And that’s it! It’s really not too tricky, and always delicious.

Isn’t she lovely? The whole book is filled with clever recipes. New unique recipes to add more variety to your daily cooking. It’s fun to sit and read her stories, and look at the pictures of the places she’s been. There are recipes about making flavored vinegars, salad dressings and other condiments, not to mention unique recipes for breakfast, lunch and dinner! She loves coming up with new tasty creations for her family and it shows.  She even takes you foraging with her family for stinging nettles.  So fun! I’m so glad I got a preview of this book, it’s an easy read, adventurous book of good food.

Be the first to go get your own copy, it goes on sale today! From now until Febuary 11th you can get the book 30% off by using the promotion code ATTHETABLE. Visit And Here We Are to get your own copy, or enter my giveaway below for a chance to win your own digital version!

a Rafflecopter giveaway

 

pinterestcollagewords

Easy Paleo Raspberry Jalapeño Vinaigrette

Monday, July 28th, 2014

Last year I came up with this recipe after moving.  I was craving a cleaner diet after the stress of moving, and having a closed kitchen.  This year I’m revisiting it, black berries, wine berries, and red raspberries are all in season right now.  It’s so fun to just mix this up into your boring old salad to give it some new life.

I’ve always found that when I make my own dressing they taste so much better.  I had been craving a Jalapeño Raspberry Vinaigrette and I couldn’t find a primal/paleo recipe anywhere so I made one up myself.  It was such a hit at my house I had to share it with you.  If you like a sweet/spicey combo this one is for you. You should know, this recipe does not store long in the fridge.  Make small batches!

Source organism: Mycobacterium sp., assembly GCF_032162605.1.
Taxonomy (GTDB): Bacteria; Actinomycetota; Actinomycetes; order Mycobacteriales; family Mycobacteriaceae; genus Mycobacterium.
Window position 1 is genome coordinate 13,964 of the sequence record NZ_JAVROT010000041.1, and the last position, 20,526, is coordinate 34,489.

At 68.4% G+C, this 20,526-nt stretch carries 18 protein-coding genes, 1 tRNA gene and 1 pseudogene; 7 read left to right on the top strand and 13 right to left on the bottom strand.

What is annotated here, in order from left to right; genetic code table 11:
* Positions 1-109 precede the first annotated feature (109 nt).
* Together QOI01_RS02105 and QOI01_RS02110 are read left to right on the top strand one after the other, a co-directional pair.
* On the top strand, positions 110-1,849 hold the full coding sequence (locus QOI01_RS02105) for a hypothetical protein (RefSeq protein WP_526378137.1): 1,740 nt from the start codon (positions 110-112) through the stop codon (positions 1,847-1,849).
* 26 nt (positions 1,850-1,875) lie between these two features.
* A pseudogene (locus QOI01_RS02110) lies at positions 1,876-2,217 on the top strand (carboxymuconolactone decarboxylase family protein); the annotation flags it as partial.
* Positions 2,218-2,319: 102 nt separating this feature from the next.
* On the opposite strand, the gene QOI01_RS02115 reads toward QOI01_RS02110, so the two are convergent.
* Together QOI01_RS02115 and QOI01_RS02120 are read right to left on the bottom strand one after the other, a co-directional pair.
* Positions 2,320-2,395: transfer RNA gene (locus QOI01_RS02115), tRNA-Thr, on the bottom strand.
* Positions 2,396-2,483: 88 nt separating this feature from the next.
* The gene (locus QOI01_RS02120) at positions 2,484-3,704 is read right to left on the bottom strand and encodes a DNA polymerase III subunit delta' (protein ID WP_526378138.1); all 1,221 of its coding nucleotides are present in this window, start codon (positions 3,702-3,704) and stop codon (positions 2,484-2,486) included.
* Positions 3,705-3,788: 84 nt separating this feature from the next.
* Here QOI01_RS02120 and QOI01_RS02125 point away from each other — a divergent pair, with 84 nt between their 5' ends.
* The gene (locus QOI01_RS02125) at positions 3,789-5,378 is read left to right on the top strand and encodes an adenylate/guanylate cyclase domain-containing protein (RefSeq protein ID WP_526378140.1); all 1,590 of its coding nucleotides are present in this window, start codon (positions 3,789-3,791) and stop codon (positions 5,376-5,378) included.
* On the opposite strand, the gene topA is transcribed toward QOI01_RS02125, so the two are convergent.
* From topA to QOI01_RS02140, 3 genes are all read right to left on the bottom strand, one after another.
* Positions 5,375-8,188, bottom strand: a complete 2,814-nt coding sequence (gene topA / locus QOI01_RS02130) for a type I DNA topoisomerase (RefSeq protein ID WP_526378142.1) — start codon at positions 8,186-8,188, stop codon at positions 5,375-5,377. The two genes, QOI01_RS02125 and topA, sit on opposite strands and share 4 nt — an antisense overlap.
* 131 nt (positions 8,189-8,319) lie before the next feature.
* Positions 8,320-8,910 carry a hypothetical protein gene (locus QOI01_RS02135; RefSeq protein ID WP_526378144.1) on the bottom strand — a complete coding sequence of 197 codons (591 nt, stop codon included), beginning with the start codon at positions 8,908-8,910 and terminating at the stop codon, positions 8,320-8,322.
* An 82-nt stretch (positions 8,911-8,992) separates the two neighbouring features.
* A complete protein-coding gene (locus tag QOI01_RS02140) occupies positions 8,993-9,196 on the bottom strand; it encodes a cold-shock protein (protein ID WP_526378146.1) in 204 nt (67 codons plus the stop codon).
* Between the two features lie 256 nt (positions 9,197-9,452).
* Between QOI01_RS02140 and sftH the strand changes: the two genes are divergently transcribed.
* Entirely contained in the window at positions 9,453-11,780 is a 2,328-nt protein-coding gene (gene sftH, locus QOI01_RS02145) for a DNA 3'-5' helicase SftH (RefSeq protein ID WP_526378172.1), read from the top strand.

raspjalapeno
Ingredients:

 

raspberries
Directions:
  1.  In a blender mix raspberries, your bit of jalapeño, and your garlic clove.  Pulse until they are well blended.
  2. Add in oil, honey, vinegar and salt.  Blend again until you’ve reached your desired constancy.
  3. Chill in the fridge for an hour or two to let the flavors blend, best if used within 24/48 hours.
  4. If you need it to last in the refrigerator for more than two days, add a tsp of organic lime juice.

Homemade Organic Jelly with Cost Analysis

Friday, January 3rd, 2014

We do our best to stick to organic, and some times you just have to cut corners.  We have a tight food budget, specially after splurging a bit during the holidays.  I started making our own jelly a few years ago with a little cheat by using juice instead of fresh fruit.  You can pick any flavor of juice and it will make jelly. I wanted to be choosy about what my children ate.  Making the jelly myself put me in control of the ingredients and helped keep the costs down.

jellylabel

You’re typical 10 oz. jar of organic grape jelly costs around $4.75 – $5.99.